In the preferred embodiment of the invention, the bags may be applied to the apples at any time between 30 days, or just after natural drop of the bloom occurs, to 90 days post-bloom or before the apple begins to develop its natural color, although it is preferable to apply the bags approximately 45 days post-bloom. The bags remain on the apples during harvesting, and the bagged apples are transferred from the tree to a substantially light-exclusive environment, such as a packing shed. The bag ensures that the skin of the apple will remain blanched, while protecting the apple during harvesting and transfer by acting as a cushion.

Once the apples are within the shed, the bags are removed and an opaque sticker, label, or symbol applied to the blanched skin of the apple. The label may be applied manually or through the use of automated labeling equipment. It is preferable to use a label which has an opaque reflective surface and an adhesive backing so that it may be temporarily fixed to the skin or surface of the apple. Suitable substrates for the label include materials such as vinyl or paper.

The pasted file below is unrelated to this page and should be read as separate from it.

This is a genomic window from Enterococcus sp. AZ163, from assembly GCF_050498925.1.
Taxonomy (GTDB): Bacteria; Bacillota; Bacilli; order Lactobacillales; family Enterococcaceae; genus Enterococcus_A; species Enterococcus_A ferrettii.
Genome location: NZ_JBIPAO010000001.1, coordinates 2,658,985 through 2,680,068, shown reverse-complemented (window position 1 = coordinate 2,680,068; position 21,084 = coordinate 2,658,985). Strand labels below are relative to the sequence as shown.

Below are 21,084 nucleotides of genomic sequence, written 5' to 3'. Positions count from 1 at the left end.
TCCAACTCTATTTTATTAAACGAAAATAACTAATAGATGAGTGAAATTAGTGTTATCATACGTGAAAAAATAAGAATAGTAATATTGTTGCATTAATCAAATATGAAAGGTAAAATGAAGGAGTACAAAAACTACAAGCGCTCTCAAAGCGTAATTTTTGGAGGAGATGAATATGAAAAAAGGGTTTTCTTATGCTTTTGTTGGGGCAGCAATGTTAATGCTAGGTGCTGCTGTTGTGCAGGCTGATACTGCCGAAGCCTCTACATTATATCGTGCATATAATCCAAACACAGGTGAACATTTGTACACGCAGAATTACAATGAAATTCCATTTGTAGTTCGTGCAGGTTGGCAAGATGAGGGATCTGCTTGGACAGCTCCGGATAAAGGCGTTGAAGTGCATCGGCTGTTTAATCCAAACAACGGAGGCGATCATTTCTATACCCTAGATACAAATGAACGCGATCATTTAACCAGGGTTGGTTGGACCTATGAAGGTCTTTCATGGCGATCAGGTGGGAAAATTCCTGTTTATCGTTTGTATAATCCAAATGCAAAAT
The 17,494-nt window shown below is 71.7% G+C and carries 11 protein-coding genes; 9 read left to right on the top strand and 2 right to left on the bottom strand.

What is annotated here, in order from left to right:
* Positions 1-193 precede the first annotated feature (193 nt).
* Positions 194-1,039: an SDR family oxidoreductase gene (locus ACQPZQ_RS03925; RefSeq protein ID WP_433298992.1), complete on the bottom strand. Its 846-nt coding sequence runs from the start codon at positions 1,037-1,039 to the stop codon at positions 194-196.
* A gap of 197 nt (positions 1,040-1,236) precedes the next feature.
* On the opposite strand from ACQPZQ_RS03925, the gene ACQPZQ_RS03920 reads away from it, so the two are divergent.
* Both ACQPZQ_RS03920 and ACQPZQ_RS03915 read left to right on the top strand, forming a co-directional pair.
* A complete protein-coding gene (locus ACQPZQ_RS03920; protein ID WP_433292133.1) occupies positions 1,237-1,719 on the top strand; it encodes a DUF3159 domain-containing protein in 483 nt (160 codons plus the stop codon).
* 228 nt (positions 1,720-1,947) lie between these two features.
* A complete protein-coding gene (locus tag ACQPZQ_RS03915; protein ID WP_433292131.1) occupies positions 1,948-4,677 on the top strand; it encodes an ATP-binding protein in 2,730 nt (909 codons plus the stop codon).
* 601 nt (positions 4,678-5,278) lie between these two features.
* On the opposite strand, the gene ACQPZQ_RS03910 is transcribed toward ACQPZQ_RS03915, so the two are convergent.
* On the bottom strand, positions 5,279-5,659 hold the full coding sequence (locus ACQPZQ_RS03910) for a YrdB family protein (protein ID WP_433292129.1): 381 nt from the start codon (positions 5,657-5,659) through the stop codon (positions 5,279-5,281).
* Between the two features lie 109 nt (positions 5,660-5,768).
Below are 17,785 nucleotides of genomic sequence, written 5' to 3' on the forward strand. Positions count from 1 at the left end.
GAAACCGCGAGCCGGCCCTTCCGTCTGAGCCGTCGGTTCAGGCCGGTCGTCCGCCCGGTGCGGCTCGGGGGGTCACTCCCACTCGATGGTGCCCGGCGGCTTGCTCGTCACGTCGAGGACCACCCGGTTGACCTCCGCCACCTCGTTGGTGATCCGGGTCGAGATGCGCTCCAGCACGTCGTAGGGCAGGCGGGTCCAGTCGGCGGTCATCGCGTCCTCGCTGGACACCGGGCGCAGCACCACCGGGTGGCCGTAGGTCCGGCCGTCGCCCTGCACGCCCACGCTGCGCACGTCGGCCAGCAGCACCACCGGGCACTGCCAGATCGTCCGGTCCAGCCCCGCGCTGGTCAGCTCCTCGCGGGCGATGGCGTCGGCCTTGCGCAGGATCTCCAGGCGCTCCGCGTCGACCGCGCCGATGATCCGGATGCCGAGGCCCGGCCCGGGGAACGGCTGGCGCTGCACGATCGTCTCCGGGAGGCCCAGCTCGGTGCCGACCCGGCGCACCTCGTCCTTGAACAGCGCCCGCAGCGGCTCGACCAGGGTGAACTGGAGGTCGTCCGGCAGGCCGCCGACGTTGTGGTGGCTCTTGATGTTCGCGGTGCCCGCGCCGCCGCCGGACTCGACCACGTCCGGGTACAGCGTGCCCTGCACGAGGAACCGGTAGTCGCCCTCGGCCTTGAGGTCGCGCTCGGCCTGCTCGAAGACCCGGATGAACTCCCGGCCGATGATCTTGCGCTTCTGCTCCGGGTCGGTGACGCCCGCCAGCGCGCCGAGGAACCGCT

Alternatively, the label may be applied in the form of plastic warp which adheres to the fruit, commonly referred to as "shrink-wrap", with an ink design sprayed or otherwise applied onto the surface of the shrink-wrap. Within this alternative, it is preferable to utilize a printer such as the "plate impression printing system" manufactured by FMC Corporation, Chicago. Ill. Further, by using an automated shrink-wrap machine, such as the D-super shrink-wrap machine or the WA-120 shrink-wrap machine manufactured by FMC Corporation, in conjunction with a printer, it is possible to process approximately 40-80 apples per minute. Although not essential, it is also preferable within this alternative to utilize an ink which may be easily removed from the shrink-wrap, as by washing or buffing. This allows an eventual consumer to see a design on the apple (after exposure of the apple to artificial light as described later) while concurrently increasing shelf life and reducing labor costs, since it is not necessary to remove the shrink-wrap. Suitable inks or paints which could be applied to the shrink-wrap include those with an acrylic, oil, enamel, or water base.

Subsequent to placing the label or symbol on the skin of the apple, the apple is exposed to an artificial fluorescent light source such that the exposed or uncovered skin of the apple will develop its natural color. It is preferable to expose the apples to a light source with an intensity of at least 500 foot-candles at a distance of 12 inches for a period of approximately 72 hours, periodically rotating the apple until it is fully colored. By using mirrors or other reflective material, the number of times which the apple must be rotated can be substantially reduced.